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Qing Dynasty Treasure Endangered: Appeal to Ministry of Foreign Affairs for Preservation

At the heart of the Old City of Beijing lies the Nanluoguxiang Historical Conservation District, which to this date remains comparatively well preserved, and retains the urban form first laid out in the Yuan Dynasty 700 years ago. And within Nanluoguxiang lies Mao’er Hutong, on which is situated a gem of Qing Dynasty garden design, the Ke Yuan. CHP has learned that Ke Yuan is in imminent threat of demolition.

Maoer Hutong

Interior of Ke Yuan. Credit:www.china.com.cn

Interior of Ke Yuan. Credit:www.china.com.cn



Ke Yuan was laid out in the mid 19th century by a renowned scholar-official, Wen Yu, as a part of his residence on Mao’er Hutong. In the course of his career Wen occupied various key government positions, including Governor of Zhili Province and Minister of Punishments. Wen’s residence consists of five connected courtyards, occupying a total of 10,000 square meters. The layout was both spacious and at the same time meticulously designed. Ke Yuan was the garden portion of the complex, with hills, ponds, bamboo groves, fantastic rocks, winding paths, arbors and pavilions inspired by the famous gardens of Suzhou. 

Among remaining private residences still extant in Beijing today, few can equal Wen’s on Mao’er Hutong. The complex is located at 7-13 Mao’er Hutong, with the Ke Yuan gardens situated at #9. With the exception of the courtyard at #7, all the courtyards and gardens have preserved their original historical configuration and appearance. The present owner of the complex is the Ministry of Foreign Affairs, but the complex is not presently open to the public.

In 1984 the Beijing City Government declared Ke Yuan a Cultural Protected site, with courtyards located at 7 through 11 as a protected buffer zone. In 2001 the State Council declared Ke Yuan to be a priority Culturally Protected Site. Under Chinese law, the level of protection accorded to Ke Yuan is at the same level as the level of protection accorded to the Forbidden City. Accordingly, Ke Yuan and the adjacent protected courtyards can under no circumstances be demolished or moved, and all repair or restoration work must be properly approved and undertaken in accordance with the principles of cultural conservation.

Unfortunately the courtyard at #13 was not included in the 2001 announcement of the State Council, but since the entire complex lies within the Nanluoguxiang Historical Conservation District, #13 is also protected by the provisions of the Beijing City government’s 2002 Historical Conservation District plan and regulations, and thus is also legally protected from demolition.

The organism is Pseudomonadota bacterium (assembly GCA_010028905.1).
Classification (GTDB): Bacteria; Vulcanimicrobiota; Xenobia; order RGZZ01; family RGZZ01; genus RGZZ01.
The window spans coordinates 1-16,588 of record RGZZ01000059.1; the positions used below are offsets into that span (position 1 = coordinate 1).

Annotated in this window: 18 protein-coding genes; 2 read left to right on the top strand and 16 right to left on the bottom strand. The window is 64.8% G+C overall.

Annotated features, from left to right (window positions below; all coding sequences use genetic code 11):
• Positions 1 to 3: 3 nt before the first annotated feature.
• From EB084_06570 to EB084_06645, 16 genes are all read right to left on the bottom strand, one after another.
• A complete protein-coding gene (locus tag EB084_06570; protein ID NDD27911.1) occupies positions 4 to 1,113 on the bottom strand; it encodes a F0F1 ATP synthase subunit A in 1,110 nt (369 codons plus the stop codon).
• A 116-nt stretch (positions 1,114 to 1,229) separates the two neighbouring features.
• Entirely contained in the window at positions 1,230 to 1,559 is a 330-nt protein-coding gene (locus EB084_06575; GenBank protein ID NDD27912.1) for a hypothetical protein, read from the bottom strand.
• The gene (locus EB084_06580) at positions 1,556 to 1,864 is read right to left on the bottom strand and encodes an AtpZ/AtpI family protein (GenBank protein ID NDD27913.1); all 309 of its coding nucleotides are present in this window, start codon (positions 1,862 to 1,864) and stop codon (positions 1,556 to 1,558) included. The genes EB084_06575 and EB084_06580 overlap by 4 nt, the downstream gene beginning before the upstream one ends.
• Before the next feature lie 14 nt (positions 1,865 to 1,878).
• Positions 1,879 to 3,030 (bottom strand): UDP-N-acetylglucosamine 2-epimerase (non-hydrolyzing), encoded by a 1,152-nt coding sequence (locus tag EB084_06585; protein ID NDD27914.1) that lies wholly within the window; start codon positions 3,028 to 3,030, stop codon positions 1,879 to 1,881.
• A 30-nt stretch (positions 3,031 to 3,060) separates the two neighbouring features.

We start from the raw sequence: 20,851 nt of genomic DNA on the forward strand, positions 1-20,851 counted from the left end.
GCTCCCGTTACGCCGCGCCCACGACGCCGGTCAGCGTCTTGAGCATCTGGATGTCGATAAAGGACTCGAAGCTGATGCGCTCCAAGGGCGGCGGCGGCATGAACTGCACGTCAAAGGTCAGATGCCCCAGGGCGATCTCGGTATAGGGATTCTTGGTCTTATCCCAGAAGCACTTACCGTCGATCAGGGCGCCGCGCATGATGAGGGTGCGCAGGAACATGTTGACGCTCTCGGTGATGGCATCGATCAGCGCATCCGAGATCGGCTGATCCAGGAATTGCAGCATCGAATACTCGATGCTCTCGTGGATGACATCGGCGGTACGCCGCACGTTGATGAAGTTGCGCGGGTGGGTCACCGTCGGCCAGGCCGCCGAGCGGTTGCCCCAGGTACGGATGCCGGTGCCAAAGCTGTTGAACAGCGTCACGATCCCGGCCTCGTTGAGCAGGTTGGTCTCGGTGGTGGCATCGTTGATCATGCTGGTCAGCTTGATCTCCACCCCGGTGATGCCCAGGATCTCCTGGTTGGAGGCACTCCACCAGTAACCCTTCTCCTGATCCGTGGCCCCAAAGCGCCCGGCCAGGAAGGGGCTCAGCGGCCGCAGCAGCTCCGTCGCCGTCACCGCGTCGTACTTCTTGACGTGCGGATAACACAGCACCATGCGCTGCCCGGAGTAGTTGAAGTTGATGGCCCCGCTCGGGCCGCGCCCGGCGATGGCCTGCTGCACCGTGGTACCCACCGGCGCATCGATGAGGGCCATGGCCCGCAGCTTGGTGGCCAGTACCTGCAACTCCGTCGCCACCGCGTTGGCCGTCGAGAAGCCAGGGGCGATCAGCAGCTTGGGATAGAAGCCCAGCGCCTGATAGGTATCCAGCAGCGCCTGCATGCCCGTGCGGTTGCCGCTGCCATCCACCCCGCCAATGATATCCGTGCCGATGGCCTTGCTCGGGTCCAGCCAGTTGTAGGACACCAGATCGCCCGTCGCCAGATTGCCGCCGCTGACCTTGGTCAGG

If a certain amount of restoration work is carefully undertaken, and the complex is opened to the public, then Ke Yuan and the adjacent courtyards will be one of the finest courtyard houses in Beijing, Mao’er Hutong will be a major attraction of the city, and the city of Beijing will have added to its luster as a cultural capital of world stature.

We are therefore shocked to learn that the owner of the complex, the Ministry of Foreign Affairs, has submitted an application to the Dong Cheng District government for permission to demolish numbers 9, 11, and 13 Mao’er Hutong, including the Ke Yuan gardens. We are further distressed to learn that the Dong Cheng authorities have approved the request.

Demolition of this historically priceless, and legally protected, Qing Dynasty gem would be reprehensible. The unit responsible for looking after protection of Ke Yuan and the adjacent protected courtyards is the Government Offices Administration of the State Council. We hope that the Government Offices Administration of the State Council, the Ministry of Foreign Affairs, and the Dong Cheng District authorities will reverse their decision and scrap the demolition plan.

We call on all who value the preservation for future generations of this gem of Qing Dynasty heritage to contact the three responsible authorities by telephone or in writing to express their opposition to the demolition plan and to support preservation of Ke Yuan.

Contact information:
the Government Offices Administration of the State Council Tel: 010 6603 6447, Address: No.22, Xianmen Street, Beijing, 100017
the Ministry of Foreign Affairs Tel: 010 6596 1114, Address: No. 2, Chaoyangmen Nandajie, Beijing, 100701
the Dong Cheng District authorities Tel: 010 64047711, Address: No.21, Yuqun Hutong, Beijing, 100010

keyuan

keyuan

Sculpture in Ke Yuan

Sculpture in Ke Yuan

Sitting Room of Ke Yuan

Sitting Room of Ke Yuan

Rooms in the Inner Courtyard of Ke Yuan

Rooms in the Inner Courtyard of Ke Yuan

Hexagonal Pavilion and Corridor of Ke Yuan

Hexagonal Pavilion and Corridor of Ke Yuan

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